This study examines the ways in which the prison service handles food and analyses the uses and meanings of food in prison subculture. Using semi-structured interviews and content analysis, data were collected and analysed from 20 ex-prisoners who were incarcerated in maximum-security prison facilities for a period of three years or more. Our main findings are that, according to the interviewees’ testimonies, (a) the Israel Prison Service (IPS) makes manipulative and abusive use of food in order to perpetuate its power; and (b) food serves as a means to determine the relationship between prisoners and staff, govern social status or rejection in the prison subculture, or pass the time. We have four main conclusions. First, the IPS nutrition policy differentiates and discriminates among prisoners and clearly violates the basic human rights of prisoners, thus suggesting an abuse of power. Second, the IPS’s use of food as a tool for punishing or rewarding introduces and perpetuates inequalities and encourages the illegal prison trade in food and food products. Third, cooking in prison, especially in light of its illegality, constitutes a symbolic expression of resistance to the institution and a meaningful way of coping with boredom. Lastly, food and its possession in prison serve as very powerful tools for constructing and perpetuating exploitation and unequal power relations among prisoners.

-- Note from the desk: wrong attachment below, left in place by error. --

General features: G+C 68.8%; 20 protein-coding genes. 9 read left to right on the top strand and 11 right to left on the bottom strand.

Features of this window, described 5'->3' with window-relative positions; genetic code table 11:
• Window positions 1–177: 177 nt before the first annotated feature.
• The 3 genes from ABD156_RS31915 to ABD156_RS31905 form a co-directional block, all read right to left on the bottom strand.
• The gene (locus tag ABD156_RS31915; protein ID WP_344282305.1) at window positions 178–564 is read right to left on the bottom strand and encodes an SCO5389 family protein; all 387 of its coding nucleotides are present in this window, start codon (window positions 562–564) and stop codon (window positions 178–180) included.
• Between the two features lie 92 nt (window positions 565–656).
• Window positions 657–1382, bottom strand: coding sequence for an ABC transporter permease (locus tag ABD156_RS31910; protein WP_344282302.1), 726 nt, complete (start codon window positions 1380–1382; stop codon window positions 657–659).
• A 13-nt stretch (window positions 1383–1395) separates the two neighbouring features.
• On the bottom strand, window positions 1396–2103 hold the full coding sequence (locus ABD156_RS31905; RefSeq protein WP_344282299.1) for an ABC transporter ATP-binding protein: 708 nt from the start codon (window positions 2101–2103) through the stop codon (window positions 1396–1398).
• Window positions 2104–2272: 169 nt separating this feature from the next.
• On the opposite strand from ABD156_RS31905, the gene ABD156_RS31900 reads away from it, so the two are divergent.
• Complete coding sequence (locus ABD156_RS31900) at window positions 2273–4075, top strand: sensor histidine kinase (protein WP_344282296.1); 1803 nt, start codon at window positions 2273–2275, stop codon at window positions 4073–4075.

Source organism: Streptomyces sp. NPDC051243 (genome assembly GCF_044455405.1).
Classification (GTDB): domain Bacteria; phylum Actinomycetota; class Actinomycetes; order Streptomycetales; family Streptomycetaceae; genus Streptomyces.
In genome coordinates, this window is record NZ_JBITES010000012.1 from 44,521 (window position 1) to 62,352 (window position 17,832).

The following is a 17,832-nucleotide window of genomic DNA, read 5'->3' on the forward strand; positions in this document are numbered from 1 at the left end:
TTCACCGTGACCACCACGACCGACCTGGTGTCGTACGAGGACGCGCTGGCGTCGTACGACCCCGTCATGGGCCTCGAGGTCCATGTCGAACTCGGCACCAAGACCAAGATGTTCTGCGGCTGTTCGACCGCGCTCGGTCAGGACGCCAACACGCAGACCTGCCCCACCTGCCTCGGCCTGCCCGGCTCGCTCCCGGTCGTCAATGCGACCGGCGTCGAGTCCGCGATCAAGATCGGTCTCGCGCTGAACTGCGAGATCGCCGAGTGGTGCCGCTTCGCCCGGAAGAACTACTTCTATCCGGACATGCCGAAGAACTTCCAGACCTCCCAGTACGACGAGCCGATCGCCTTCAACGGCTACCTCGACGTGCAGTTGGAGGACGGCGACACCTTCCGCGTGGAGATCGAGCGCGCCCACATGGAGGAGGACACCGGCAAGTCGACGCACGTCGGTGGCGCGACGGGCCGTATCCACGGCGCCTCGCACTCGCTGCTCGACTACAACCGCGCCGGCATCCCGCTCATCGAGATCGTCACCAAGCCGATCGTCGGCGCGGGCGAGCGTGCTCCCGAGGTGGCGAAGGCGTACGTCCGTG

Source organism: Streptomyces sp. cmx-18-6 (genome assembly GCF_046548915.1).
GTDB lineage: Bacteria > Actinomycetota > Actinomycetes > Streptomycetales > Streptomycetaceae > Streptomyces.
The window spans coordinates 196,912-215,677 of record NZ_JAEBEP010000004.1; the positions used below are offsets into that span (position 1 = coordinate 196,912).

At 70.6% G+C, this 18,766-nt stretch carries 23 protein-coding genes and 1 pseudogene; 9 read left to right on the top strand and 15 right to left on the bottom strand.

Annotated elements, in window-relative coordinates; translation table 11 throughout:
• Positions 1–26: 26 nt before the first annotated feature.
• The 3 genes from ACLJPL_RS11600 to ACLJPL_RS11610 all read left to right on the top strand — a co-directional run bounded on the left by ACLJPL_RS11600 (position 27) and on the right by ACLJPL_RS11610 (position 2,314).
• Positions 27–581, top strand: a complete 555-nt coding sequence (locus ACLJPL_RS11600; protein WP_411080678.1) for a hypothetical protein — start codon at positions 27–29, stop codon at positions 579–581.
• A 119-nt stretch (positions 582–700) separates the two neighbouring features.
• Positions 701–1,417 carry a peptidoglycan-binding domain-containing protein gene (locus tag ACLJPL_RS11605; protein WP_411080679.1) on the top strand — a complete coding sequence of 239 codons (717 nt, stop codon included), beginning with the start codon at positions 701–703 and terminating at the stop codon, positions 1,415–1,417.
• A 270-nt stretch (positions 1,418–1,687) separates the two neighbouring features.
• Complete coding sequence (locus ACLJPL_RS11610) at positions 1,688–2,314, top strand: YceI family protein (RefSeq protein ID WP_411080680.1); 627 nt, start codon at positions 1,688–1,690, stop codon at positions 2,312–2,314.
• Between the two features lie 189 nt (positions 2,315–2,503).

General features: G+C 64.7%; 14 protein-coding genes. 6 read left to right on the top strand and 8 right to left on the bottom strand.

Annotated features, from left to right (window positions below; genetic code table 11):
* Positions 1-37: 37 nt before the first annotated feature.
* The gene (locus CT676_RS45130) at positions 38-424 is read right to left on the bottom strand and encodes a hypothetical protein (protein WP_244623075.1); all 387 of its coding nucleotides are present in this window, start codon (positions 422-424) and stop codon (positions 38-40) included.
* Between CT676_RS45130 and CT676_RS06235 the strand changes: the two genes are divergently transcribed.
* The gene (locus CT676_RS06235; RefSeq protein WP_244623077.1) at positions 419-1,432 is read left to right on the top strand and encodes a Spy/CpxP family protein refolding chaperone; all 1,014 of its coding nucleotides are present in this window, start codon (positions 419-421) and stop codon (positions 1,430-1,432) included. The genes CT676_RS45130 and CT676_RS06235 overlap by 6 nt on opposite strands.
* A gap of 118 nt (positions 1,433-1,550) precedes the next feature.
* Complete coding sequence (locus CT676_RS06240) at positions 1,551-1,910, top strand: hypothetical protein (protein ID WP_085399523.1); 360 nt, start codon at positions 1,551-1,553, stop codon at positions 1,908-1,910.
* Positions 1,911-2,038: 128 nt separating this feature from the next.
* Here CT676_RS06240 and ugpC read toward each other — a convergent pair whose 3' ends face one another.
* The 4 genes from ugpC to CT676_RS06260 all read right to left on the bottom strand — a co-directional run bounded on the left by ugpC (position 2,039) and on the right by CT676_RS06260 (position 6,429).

Although the study suffers from two limitations – the validity of the adolescents’ responses and the small sample size – its findings lead us to propose that an improvement in the food products that are accessible to prisoners and permission to cook in their cells are inexpensive and legitimate means of bettering both the prisoners’ quality of life and the social atmosphere in prison.